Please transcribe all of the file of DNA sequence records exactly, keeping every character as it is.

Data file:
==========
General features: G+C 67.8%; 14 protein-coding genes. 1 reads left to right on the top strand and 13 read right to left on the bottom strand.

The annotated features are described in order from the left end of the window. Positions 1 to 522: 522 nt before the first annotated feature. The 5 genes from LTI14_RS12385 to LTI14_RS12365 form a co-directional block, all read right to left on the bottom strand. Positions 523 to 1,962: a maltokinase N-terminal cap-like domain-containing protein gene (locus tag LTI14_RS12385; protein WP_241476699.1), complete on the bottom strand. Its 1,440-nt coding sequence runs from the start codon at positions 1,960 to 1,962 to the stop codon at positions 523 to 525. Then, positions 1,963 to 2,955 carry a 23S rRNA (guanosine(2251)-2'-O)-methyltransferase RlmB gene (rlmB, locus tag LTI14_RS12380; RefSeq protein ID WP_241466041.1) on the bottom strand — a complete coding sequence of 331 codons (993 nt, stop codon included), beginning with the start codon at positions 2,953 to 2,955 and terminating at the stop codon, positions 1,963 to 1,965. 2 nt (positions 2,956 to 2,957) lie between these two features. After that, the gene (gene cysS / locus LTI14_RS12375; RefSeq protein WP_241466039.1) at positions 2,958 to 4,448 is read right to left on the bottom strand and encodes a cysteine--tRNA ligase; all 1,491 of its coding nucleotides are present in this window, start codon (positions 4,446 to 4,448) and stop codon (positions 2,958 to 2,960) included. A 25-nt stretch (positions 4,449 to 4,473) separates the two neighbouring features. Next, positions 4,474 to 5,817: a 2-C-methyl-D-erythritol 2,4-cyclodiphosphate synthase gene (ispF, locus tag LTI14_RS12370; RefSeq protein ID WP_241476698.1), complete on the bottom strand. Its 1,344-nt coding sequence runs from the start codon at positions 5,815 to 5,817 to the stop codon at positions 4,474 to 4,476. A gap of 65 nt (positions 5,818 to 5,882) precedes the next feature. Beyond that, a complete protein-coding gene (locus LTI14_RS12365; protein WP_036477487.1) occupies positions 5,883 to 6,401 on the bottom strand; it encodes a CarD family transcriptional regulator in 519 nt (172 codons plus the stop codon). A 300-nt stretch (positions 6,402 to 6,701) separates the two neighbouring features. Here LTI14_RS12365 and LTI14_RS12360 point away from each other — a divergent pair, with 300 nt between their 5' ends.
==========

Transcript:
General features: G+C 67.8%; 14 protein-coding genes. 1 reads left to right on the top strand and 13 read right to left on the bottom strand.

The annotated features are described in order from the left end of the window. Positions 1 to 522: 522 nt before the first annotated feature. The 5 genes from LTI14_RS12385 to LTI14_RS12365 form a co-directional block, all read right to left on the bottom strand. Positions 523 to 1,962: a maltokinase N-terminal cap-like domain-containing protein gene (locus tag LTI14_RS12385; protein WP_241476699.1), complete on the bottom strand. Its 1,440-nt coding sequence runs from the start codon at positions 1,960 to 1,962 to the stop codon at positions 523 to 525. Then, positions 1,963 to 2,955 carry a 23S rRNA (guanosine(2251)-2'-O)-methyltransferase RlmB gene (rlmB, locus tag LTI14_RS12380; RefSeq protein ID WP_241466041.1) on the bottom strand — a complete coding sequence of 331 codons (993 nt, stop codon included), beginning with the start codon at positions 2,953 to 2,955 and terminating at the stop codon, positions 1,963 to 1,965. 2 nt (positions 2,956 to 2,957) lie between these two features. After that, the gene (gene cysS / locus LTI14_RS12375; RefSeq protein WP_241466039.1) at positions 2,958 to 4,448 is read right to left on the bottom strand and encodes a cysteine--tRNA ligase; all 1,491 of its coding nucleotides are present in this window, start codon (positions 4,446 to 4,448) and stop codon (positions 2,958 to 2,960) included. A 25-nt stretch (positions 4,449 to 4,473) separates the two neighbouring features. Next, positions 4,474 to 5,817: a 2-C-methyl-D-erythritol 2,4-cyclodiphosphate synthase gene (ispF, locus tag LTI14_RS12370; RefSeq protein ID WP_241476698.1), complete on the bottom strand. Its 1,344-nt coding sequence runs from the start codon at positions 5,815 to 5,817 to the stop codon at positions 4,474 to 4,476. A gap of 65 nt (positions 5,818 to 5,882) precedes the next feature. Beyond that, a complete protein-coding gene (locus LTI14_RS12365; protein WP_036477487.1) occupies positions 5,883 to 6,401 on the bottom strand; it encodes a CarD family transcriptional regulator in 519 nt (172 codons plus the stop codon). A 300-nt stretch (positions 6,402 to 6,701) separates the two neighbouring features. Here LTI14_RS12365 and LTI14_RS12360 point away from each other — a divergent pair, with 300 nt between their 5' ends.